bookmark_borderProportional representation coming soon?



proportional
Originally uploaded by phoosh

So some Labour grandees are now proposing to introduce proportional representation (AV+ to be precise – not my preferred variant, by the way, but it wouldn’t be too bad).

But the Tories are against. In David Cameron’s words: “Proportional representation takes power away from the man and woman in the street and hands it to the political elites. Instead of voters choosing their government on the basis of the manifestos put before them in an election, party managers would choose a government on the basis of secret backroom deals. How is that going to deliver the transparency and trust we need?

I think he’s very much mistaken.

He seems to imply that first-past-the-post gives power to the “man and woman in the street”, but how many constituencies in the UK are actually competitive? Very few, if we except the landslide elections (that only see seats changing in one direction).

On the other hand, in a proportional system, even fairly small voter movements will be translated into seat changes, thereby empowering the man and woman in the street.

Yes, in a proportional system there is a much greater possibility of coalition government, but that is not necessarily a bad thing handled mostly in “secret backroom deals”.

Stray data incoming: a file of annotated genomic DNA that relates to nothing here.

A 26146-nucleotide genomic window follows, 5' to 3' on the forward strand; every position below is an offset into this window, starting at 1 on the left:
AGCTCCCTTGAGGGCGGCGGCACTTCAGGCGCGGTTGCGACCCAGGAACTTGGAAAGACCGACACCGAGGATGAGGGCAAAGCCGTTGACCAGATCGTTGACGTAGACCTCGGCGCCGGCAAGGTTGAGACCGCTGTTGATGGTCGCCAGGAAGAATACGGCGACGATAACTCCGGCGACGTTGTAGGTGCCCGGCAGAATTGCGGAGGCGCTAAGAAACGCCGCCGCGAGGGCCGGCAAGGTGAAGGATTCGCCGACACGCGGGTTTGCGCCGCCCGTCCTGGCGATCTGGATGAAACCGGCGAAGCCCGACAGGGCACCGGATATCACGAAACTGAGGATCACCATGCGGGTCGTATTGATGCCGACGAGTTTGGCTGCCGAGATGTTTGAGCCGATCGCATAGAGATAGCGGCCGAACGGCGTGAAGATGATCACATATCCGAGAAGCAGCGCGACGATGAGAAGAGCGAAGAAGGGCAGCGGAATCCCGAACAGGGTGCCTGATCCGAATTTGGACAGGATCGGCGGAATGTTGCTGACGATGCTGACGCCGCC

If parties are open about what’s absolute demands and what’s merely optional extras in their manifestos, and if they declare before the election under what circumstances they would enter into a coalition, the whole process can be transparent and open.

I think many people here think Italy or Israel when proportional representation is mentioned, but many other countries (such as Germany and the Scandinavian countries) combine proportional representation with stable government and small parties without unreasonable influence.

It’s just a question of copying the right system.

bookmark_borderMobilpriser



Comparing mobiles and ringtones
Originally uploaded by juicyrai

Der var en historie i Politiken i dag om, hvor uretfærdigt, det er, at man nu i Storbritannien kan få mobilabonnementer, hvor man ikke betaler ekstra for at bruge mobilen i udlandet.

De har dog blot glemt en lille detalje i historien:

I Storbritannien koster det typisk 10p at sende en SMS, og 20p for at tale i ét minut. Det er hhv. 85 øre og 1,70 kr.

Så vidt jeg kan vurdere, er de typiske priser i Danmark nu nede på 20 øre pr. SMS og 1 kr. for et minut.

Det er altså en stor forskel!

I praksis betyder det nemlig, at den nye maksimumspris for at sende en SMS i et andet EU-land på 82 øre er fire gange højere, end hvad danskere er vant til, men faktisk en lille smule lavere end den normale pris i Storbritannien.

Det gør det jo en smule nemmere for britiske mobilselskaber at indføre samme priser i både ind- og udland.